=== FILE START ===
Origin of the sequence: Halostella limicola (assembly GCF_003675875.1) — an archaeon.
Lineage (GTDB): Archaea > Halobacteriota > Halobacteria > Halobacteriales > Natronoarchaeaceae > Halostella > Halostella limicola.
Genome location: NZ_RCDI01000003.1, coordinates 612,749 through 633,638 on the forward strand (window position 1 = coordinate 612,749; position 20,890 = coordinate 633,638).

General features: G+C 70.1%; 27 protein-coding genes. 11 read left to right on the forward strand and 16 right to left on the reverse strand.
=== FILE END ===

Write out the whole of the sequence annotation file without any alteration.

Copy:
Origin of the sequence: Halostella limicola (assembly GCF_003675875.1) — an archaeon.
Lineage (GTDB): Archaea > Halobacteriota > Halobacteria > Halobacteriales > Natronoarchaeaceae > Halostella > Halostella limicola.
Genome location: NZ_RCDI01000003.1, coordinates 612,749 through 633,638 on the forward strand (window position 1 = coordinate 612,749; position 20,890 = coordinate 633,638).

General features: G+C 70.1%; 27 protein-coding genes. 11 read left to right on the forward strand and 16 right to left on the reverse strand.